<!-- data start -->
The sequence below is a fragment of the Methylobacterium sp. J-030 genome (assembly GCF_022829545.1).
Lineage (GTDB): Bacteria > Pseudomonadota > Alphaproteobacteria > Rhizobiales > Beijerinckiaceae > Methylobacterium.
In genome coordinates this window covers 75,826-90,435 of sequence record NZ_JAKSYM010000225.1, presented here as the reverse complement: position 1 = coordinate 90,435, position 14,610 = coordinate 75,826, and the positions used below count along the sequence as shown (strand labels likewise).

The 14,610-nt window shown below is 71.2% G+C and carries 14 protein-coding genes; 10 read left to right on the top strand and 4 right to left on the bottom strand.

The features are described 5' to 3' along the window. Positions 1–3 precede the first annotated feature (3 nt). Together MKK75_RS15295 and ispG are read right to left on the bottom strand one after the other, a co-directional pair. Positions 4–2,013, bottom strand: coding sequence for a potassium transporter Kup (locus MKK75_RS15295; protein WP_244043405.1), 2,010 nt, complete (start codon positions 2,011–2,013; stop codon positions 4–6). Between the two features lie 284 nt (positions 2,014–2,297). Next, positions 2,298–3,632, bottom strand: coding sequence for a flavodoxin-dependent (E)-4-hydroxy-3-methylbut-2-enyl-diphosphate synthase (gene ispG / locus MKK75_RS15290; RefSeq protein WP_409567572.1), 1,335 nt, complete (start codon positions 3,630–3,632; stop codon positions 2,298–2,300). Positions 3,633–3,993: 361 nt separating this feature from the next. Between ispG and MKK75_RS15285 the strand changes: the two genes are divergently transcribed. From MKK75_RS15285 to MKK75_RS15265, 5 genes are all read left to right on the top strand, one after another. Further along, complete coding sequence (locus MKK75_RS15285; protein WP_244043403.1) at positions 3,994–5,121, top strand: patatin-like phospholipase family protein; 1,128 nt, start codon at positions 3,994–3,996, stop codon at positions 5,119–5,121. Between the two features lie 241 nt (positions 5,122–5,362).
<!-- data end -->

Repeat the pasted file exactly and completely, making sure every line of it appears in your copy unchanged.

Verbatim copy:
The sequence below is a fragment of the Methylobacterium sp. J-030 genome (assembly GCF_022829545.1).
Lineage (GTDB): Bacteria > Pseudomonadota > Alphaproteobacteria > Rhizobiales > Beijerinckiaceae > Methylobacterium.
In genome coordinates this window covers 75,826-90,435 of sequence record NZ_JAKSYM010000225.1, presented here as the reverse complement: position 1 = coordinate 90,435, position 14,610 = coordinate 75,826, and the positions used below count along the sequence as shown (strand labels likewise).

The 14,610-nt window shown below is 71.2% G+C and carries 14 protein-coding genes; 10 read left to right on the top strand and 4 right to left on the bottom strand.

The features are described 5' to 3' along the window. Positions 1–3 precede the first annotated feature (3 nt). Together MKK75_RS15295 and ispG are read right to left on the bottom strand one after the other, a co-directional pair. Positions 4–2,013, bottom strand: coding sequence for a potassium transporter Kup (locus MKK75_RS15295; protein WP_244043405.1), 2,010 nt, complete (start codon positions 2,011–2,013; stop codon positions 4–6). Between the two features lie 284 nt (positions 2,014–2,297). Next, positions 2,298–3,632, bottom strand: coding sequence for a flavodoxin-dependent (E)-4-hydroxy-3-methylbut-2-enyl-diphosphate synthase (gene ispG / locus MKK75_RS15290; RefSeq protein WP_409567572.1), 1,335 nt, complete (start codon positions 3,630–3,632; stop codon positions 2,298–2,300). Positions 3,633–3,993: 361 nt separating this feature from the next. Between ispG and MKK75_RS15285 the strand changes: the two genes are divergently transcribed. From MKK75_RS15285 to MKK75_RS15265, 5 genes are all read left to right on the top strand, one after another. Further along, complete coding sequence (locus MKK75_RS15285; protein WP_244043403.1) at positions 3,994–5,121, top strand: patatin-like phospholipase family protein; 1,128 nt, start codon at positions 3,994–3,996, stop codon at positions 5,119–5,121. Between the two features lie 241 nt (positions 5,122–5,362).